|FOR IMMEDIATE RELEASE|
January 31, 2002
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Lots From Renovated Facility Can Be Released And Distributed
FDA today took the final actions necessary to allow the BioPort Corporation to begin routine distribution of licensed anthrax vaccine from its renovated facility.
Today's action was the approval of a supplement to BioPort's biologics license approving Hollister-Stier Laboratories LLC in Spokane, Wash., as a contract filling facility for the Anthrax Vaccine Adsorbed (AVA). This approval follows an FDA inspection of that facility from January 7 through 10, 2002, and a satisfactory response to deviations noted during that inspection.
On December 27, 2001, FDA approved BioPort's facility in Lansing, Mich., where AVA is manufactured. The pre-approval inspection for this facility was completed December 19, 2001.
"FDA has worked as quickly as possible to review these license supplements, including resolving outstanding issues with the firm, for the supplement to be approved. Our goal has always been to assure that the anthrax vaccine meets high standards for safety and efficacy," said Bernard A. Schwetz, DVM, Ph.D., FDA's Acting Principal Deputy Commissioner. Due to the complex nature of biological products, the Public Health Service Act and FDA regulations require approval of a supplement for major changes made to a facility in which a licensed product is manufactured.
In addition, each lot of anthrax vaccine undergoes thorough testing for purity, potency, identity and sterility. No lot of anthrax vaccine can be distributed from the renovated facility until FDA's Center for Biologics Evaluation and Research releases it based on the results of these tests. This process, called lot release, helps assure product safety by providing yet another quality control check on product specifications. Today, FDA is releasing the three consistency lots submitted in support of the supplements for the facility renovation and contract filling by Hollister-Stier.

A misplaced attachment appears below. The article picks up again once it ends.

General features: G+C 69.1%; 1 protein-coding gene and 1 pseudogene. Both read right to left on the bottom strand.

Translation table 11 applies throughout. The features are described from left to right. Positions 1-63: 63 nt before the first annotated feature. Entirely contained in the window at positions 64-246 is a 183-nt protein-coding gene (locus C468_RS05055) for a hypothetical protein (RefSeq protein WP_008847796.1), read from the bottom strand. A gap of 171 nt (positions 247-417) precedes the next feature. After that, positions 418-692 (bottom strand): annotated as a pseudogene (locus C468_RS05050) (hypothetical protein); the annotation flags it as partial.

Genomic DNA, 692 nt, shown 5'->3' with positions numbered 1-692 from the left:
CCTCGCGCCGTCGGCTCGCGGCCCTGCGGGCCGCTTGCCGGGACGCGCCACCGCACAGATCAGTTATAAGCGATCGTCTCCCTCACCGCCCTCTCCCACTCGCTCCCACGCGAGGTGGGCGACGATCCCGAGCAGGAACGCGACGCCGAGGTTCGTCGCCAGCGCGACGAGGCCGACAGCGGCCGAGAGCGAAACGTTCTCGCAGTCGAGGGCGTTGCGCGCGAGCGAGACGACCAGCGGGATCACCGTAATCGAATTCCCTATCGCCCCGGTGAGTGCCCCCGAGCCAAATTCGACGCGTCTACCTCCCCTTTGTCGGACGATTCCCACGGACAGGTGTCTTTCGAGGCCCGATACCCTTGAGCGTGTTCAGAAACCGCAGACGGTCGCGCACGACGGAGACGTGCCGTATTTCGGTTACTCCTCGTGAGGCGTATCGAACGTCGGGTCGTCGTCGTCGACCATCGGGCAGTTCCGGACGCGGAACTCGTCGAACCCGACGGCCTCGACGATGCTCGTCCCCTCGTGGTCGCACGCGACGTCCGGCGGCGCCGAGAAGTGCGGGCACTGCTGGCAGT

The company that had held the license for the anthrax vaccine since its approval in 1970, Michigan Biologics Products Institute, halted production of the anthrax vaccine in January 1998 to begin a comprehensive renovation of the facility. In September 1998, the facility was sold to BioPort. FDA is now satisfied that BioPort's renovated facility can produce a vaccine that meets FDA standards for safety and efficacy.
The Department of Defense (DoD) owns all lots of Anthrax Vaccine Adsorbed produced by BioPort in the renovated facility. Currently, the Centers for Disease Control (CDC) does not recommend vaccination against anthrax for the general public to prevent disease.